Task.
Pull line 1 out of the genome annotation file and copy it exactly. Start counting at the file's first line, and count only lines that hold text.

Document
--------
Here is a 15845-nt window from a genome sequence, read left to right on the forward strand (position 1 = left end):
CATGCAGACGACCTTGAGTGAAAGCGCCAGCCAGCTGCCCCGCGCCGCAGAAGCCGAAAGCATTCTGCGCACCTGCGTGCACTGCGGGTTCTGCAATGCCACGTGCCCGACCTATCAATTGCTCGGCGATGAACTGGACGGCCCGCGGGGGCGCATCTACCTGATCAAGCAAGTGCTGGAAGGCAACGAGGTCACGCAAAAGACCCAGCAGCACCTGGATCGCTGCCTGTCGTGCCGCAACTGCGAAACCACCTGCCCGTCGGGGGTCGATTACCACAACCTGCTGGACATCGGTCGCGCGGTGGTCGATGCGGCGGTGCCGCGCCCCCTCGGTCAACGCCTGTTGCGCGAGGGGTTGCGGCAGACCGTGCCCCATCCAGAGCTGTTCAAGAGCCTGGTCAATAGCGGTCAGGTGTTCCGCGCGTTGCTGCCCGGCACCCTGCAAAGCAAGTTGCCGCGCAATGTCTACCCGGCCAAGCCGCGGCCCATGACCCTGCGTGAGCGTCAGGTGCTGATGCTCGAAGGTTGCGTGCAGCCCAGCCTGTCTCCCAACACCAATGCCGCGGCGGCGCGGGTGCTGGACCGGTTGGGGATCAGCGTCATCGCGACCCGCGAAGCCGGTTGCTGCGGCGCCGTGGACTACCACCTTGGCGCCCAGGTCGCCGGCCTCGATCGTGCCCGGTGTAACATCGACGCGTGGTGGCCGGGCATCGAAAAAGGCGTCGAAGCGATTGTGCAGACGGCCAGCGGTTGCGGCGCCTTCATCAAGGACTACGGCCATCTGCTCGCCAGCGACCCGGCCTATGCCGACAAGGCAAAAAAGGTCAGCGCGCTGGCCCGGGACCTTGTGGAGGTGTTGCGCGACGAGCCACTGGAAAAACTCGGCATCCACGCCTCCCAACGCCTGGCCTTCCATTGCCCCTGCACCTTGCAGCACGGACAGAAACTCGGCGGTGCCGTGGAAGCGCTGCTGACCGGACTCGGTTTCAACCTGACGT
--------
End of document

Here is a 15845-nt window from a genome sequence, read left to right on the forward strand (position 1 = left end):